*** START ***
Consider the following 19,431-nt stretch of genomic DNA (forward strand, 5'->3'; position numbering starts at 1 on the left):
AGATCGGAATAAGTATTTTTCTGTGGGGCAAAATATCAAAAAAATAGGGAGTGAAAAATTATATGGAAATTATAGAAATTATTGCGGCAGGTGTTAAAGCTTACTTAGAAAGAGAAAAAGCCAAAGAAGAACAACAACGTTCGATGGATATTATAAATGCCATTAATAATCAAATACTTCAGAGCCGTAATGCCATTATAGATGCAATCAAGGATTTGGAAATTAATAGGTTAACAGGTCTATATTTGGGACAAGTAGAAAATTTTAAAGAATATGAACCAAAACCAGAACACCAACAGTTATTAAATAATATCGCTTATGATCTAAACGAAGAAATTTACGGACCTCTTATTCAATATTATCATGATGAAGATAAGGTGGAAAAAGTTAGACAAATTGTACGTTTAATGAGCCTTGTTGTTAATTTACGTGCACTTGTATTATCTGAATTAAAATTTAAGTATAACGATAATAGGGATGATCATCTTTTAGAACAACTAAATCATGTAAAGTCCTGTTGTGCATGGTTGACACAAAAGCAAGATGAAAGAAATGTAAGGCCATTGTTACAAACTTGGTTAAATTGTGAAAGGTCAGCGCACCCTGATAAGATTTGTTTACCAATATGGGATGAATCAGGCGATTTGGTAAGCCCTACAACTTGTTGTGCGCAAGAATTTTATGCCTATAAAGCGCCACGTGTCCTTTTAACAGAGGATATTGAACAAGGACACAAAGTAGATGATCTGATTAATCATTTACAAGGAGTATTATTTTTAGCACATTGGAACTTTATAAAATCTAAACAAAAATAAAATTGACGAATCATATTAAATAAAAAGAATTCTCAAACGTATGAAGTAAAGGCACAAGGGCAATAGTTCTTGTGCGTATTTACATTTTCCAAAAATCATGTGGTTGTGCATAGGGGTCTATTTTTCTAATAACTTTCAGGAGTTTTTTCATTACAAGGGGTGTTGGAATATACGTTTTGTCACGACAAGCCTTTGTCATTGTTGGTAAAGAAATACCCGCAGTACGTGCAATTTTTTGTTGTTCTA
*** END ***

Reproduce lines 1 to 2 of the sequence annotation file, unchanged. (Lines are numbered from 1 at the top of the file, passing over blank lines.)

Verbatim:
Consider the following 19,431-nt stretch of genomic DNA (forward strand, 5'->3'; position numbering starts at 1 on the left):
AGATCGGAATAAGTATTTTTCTGTGGGGCAAAATATCAAAAAAATAGGGAGTGAAAAATTATATGGAAATTATAGAAATTATTGCGGCAGGTGTTAAAGCTTACTTAGAAAGAGAAAAAGCCAAAGAAGAACAACAACGTTCGATGGATATTATAAATGCCATTAATAATCAAATACTTCAGAGCCGTAATGCCATTATAGATGCAATCAAGGATTTGGAAATTAATAGGTTAACAGGTCTATATTTGGGACAAGTAGAAAATTTTAAAGAATATGAACCAAAACCAGAACACCAACAGTTATTAAATAATATCGCTTATGATCTAAACGAAGAAATTTACGGACCTCTTATTCAATATTATCATGATGAAGATAAGGTGGAAAAAGTTAGACAAATTGTACGTTTAATGAGCCTTGTTGTTAATTTACGTGCACTTGTATTATCTGAATTAAAATTTAAGTATAACGATAATAGGGATGATCATCTTTTAGAACAACTAAATCATGTAAAGTCCTGTTGTGCATGGTTGACACAAAAGCAAGATGAAAGAAATGTAAGGCCATTGTTACAAACTTGGTTAAATTGTGAAAGGTCAGCGCACCCTGATAAGATTTGTTTACCAATATGGGATGAATCAGGCGATTTGGTAAGCCCTACAACTTGTTGTGCGCAAGAATTTTATGCCTATAAAGCGCCACGTGTCCTTTTAACAGAGGATATTGAACAAGGACACAAAGTAGATGATCTGATTAATCATTTACAAGGAGTATTATTTTTAGCACATTGGAACTTTATAAAATCTAAACAAAAATAAAATTGACGAATCATATTAAATAAAAAGAATTCTCAAACGTATGAAGTAAAGGCACAAGGGCAATAGTTCTTGTGCGTATTTACATTTTCCAAAAATCATGTGGTTGTGCATAGGGGTCTATTTTTCTAATAACTTTCAGGAGTTTTTTCATTACAAGGGGTGTTGGAATATACGTTTTGTCACGACAAGCCTTTGTCATTGTTGGTAAAGAAATACCCGCAGTACGTGCAATTTTTTGTTGTTCTA